Computer system 200 may be coupled via bus 202 to a display 212, such as a cathode ray tube (CRT), for displaying information to a computer user. An input device 214, including alphanumeric and other keys, is coupled to bus 202 for communicating information and command selections to processor 204. Another type of user input device is cursor control 216, such as a mouse, a trackball, or cursor direction keys for communicating direction information and command selections to processor 204 and for controlling cursor movement on display 212. This input device typically has two degrees of freedom in two axes, a first axis (e.g., x) and a second axis (e.g., y), that allows the device to specify positions in a plane.
The invention is related to the use of computer system 200 for implementing the techniques described herein. According to one embodiment of the invention, those techniques are performed by computer system 200 in response to processor 204 executing one or more sequences of one or more instructions contained in main memory 206. Such instructions may be read into main memory 206 from another computer-readable medium, such as storage device 210. Execution of the sequences of instructions contained in main memory 206 causes processor 204 to perform the process steps described herein. In alternative embodiments, hard-wired circuitry may be used in place of or in combination with software instructions to implement the invention. Thus, embodiments of the invention are not limited to any specific combination of hardware circuitry and software.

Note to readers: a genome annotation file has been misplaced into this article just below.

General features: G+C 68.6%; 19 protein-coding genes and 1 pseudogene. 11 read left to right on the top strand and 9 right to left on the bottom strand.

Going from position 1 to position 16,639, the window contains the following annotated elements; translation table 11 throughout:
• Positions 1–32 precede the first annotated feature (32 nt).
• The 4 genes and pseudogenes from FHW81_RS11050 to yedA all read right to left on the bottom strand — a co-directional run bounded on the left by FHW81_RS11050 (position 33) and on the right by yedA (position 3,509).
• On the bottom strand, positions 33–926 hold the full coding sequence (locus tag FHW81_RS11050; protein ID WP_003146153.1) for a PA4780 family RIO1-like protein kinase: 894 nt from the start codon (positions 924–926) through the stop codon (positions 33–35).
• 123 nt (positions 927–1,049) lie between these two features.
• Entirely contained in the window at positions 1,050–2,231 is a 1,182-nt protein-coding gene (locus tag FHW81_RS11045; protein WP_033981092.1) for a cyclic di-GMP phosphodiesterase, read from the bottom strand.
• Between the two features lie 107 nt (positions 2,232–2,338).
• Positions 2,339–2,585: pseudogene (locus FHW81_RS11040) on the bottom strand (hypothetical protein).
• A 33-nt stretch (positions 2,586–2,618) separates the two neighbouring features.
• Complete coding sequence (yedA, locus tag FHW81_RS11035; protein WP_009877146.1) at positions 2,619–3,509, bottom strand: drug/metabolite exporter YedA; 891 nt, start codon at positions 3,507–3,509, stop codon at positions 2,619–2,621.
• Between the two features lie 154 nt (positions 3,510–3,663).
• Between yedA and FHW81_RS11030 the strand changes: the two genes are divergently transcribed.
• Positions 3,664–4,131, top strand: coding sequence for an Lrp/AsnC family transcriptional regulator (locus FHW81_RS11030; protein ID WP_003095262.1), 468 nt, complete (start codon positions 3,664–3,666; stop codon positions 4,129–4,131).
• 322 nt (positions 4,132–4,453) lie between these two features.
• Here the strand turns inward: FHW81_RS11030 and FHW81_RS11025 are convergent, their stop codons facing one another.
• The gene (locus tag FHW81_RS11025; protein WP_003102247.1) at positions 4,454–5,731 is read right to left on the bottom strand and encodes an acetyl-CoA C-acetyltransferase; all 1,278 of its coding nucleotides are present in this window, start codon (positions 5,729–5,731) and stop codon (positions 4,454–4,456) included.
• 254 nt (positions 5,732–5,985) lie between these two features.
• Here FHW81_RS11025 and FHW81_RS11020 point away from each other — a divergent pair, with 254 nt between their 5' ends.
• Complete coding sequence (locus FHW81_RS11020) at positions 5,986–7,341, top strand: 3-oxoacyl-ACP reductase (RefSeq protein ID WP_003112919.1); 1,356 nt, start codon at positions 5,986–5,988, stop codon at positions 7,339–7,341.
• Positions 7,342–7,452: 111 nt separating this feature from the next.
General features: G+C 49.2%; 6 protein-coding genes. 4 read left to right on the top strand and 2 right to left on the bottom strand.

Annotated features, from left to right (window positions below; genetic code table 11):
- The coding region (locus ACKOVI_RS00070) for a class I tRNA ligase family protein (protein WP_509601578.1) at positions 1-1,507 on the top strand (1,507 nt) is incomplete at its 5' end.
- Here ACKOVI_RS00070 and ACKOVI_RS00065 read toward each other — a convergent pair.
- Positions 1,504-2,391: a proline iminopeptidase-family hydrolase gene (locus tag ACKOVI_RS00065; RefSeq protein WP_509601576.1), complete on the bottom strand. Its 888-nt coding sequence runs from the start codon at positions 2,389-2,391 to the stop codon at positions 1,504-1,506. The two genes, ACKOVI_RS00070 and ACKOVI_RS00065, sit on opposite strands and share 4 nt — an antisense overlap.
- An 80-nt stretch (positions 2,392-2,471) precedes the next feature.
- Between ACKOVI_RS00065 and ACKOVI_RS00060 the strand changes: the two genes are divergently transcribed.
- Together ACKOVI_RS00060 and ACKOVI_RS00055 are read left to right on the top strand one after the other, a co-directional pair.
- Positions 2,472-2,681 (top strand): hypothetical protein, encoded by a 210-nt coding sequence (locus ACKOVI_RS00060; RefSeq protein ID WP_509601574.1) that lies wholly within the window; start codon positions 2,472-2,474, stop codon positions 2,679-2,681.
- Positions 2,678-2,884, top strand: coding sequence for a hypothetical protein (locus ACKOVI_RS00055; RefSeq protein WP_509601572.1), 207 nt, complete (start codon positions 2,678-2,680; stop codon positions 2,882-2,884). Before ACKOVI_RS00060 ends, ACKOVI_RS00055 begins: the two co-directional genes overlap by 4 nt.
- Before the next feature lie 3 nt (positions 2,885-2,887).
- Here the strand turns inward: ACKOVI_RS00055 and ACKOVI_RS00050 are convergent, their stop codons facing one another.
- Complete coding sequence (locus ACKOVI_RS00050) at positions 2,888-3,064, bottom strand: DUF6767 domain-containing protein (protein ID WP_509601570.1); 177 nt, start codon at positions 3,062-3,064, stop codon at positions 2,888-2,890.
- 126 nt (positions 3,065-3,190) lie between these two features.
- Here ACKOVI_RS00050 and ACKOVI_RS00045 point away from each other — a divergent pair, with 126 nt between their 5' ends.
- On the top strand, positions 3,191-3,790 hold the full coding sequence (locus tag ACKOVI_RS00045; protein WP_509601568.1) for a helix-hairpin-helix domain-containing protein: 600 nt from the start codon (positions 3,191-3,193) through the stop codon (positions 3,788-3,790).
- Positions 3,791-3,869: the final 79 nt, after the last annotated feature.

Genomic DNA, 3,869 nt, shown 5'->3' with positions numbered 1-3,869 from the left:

The term “computer-readable medium” as used herein refers to any medium that participates in providing instructions to processor 204 for execution. Such a medium may take many forms, including but not limited to, non-volatile media, volatile media, and transmission media. Non-volatile media includes, for example, optical or magnetic disks, such as storage device 210. Volatile media includes dynamic memory, such as main memory 206. Transmission media includes coaxial cables, copper wire and fiber optics, including the wires that comprise bus 202. Transmission media can also take the form of acoustic or light waves, such as those generated during radio-wave and infra-red data communications.
Common forms of computer-readable media include, for example, a floppy disk, a flexible disk, hard disk, magnetic tape, or any other magnetic medium, a CD-ROM, any other optical medium, punchcards, papertape, any other physical medium with patterns of holes, a RAM, a PROM, and EPROM, a FLASH-EPROM, any other memory chip or cartridge, a carrier wave as described hereinafter, or any other medium from which a computer can read.
Various forms of computer readable media may be involved in carrying one or more sequences of one or more instructions to processor 204 for execution. For example, the instructions may initially be carried on a magnetic disk of a remote computer. The remote computer can load the instructions into its dynamic memory and send the instructions over a telephone line using a modem. A modem local to computer system 200 can receive the data on the telephone line and use an infra-red transmitter to convert the data to an infra-red signal. An infra-red detector can receive the data carried in the infra-red signal and appropriate circuitry can place the data on bus 202. Bus 202 carries the data to main memory 206, from which processor 204 retrieves and executes the instructions. The instructions received by main memory 206 may optionally be stored on storage device 210 either before or after execution by processor 204.